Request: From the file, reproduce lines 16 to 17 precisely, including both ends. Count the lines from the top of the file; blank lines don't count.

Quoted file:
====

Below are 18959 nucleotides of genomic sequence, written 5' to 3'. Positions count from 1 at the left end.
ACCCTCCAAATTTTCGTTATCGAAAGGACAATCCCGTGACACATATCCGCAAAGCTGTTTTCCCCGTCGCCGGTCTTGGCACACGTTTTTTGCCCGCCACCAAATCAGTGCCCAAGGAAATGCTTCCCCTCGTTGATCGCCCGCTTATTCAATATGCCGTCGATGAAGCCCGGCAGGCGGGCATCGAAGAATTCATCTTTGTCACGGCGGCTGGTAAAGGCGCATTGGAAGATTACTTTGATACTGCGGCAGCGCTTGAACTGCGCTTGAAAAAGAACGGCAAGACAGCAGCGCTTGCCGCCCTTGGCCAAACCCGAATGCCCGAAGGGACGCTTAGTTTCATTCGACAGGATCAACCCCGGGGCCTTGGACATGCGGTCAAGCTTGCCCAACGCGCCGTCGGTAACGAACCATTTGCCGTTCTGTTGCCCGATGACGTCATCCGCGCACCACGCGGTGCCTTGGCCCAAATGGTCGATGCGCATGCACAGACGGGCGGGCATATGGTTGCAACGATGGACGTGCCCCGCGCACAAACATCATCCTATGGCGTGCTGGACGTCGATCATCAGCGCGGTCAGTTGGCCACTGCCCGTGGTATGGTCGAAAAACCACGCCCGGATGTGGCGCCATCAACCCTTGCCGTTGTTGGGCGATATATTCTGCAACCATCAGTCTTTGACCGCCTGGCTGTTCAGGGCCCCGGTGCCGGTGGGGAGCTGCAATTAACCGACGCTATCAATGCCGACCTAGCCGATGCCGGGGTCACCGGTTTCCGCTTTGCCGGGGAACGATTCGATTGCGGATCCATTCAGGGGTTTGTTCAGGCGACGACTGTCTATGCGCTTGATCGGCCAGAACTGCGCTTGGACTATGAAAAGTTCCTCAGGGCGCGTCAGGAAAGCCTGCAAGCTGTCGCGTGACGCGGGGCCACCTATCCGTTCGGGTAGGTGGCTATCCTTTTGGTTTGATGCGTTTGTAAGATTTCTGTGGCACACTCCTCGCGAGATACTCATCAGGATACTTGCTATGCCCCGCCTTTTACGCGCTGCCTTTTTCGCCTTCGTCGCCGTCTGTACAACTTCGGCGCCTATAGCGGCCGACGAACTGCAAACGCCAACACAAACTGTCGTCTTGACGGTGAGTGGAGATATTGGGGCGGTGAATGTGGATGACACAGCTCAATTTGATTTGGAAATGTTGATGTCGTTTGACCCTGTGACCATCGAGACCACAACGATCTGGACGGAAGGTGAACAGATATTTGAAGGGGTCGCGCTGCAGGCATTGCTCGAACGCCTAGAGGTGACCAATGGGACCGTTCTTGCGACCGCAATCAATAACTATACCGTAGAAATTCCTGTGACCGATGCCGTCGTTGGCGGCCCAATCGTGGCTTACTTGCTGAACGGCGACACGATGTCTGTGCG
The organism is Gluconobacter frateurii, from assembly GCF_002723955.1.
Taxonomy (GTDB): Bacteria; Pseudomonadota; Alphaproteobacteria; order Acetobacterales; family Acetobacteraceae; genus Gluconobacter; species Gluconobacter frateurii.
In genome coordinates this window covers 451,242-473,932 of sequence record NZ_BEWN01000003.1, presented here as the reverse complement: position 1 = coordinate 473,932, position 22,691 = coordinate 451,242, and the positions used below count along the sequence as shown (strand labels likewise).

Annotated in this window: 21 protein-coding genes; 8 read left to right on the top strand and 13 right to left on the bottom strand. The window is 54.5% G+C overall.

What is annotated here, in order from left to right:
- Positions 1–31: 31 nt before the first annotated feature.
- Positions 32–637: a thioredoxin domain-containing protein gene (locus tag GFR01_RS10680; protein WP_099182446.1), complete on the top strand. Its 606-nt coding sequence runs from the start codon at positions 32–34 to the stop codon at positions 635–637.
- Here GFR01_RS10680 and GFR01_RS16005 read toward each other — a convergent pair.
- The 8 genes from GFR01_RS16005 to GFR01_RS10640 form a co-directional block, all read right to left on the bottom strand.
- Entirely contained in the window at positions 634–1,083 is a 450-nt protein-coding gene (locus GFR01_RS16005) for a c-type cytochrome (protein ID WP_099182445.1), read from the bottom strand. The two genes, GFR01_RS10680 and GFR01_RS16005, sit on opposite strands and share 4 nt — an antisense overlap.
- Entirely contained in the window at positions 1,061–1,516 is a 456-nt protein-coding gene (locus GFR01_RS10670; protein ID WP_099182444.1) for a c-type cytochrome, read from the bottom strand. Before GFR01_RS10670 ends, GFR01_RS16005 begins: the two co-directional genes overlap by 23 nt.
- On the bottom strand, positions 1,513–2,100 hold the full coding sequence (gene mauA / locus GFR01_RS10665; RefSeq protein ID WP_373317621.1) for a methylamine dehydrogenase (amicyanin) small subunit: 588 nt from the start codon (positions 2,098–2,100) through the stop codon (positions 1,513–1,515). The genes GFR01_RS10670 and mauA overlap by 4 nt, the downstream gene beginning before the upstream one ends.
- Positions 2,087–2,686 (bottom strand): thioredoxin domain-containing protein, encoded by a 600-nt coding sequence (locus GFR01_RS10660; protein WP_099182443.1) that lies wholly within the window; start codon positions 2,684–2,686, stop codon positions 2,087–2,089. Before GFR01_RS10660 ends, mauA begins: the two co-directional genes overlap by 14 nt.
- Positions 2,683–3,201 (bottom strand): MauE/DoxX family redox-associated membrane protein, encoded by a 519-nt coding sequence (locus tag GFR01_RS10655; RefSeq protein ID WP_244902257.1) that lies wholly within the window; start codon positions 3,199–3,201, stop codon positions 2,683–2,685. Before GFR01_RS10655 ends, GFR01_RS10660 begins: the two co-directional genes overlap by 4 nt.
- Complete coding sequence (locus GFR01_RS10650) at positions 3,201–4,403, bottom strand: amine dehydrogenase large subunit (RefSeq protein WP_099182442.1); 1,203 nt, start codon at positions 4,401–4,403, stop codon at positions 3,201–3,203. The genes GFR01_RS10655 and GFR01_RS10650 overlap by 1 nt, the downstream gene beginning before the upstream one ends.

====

- Positions 2,683–3,201 (bottom strand): MauE/DoxX family redox-associated membrane protein, encoded by a 519-nt coding sequence (locus tag GFR01_RS10655; RefSeq protein ID WP_244902257.1) that lies wholly within the window; start codon positions 3,199–3,201, stop codon positions 2,683–2,685. Before GFR01_RS10655 ends, GFR01_RS10660 begins: the two co-directional genes overlap by 4 nt.
- Complete coding sequence (locus GFR01_RS10650) at positions 3,201–4,403, bottom strand: amine dehydrogenase large subunit (RefSeq protein WP_099182442.1); 1,203 nt, start codon at positions 4,401–4,403, stop codon at positions 3,201–3,203. The genes GFR01_RS10655 and GFR01_RS10650 overlap by 1 nt, the downstream gene beginning before the upstream one ends.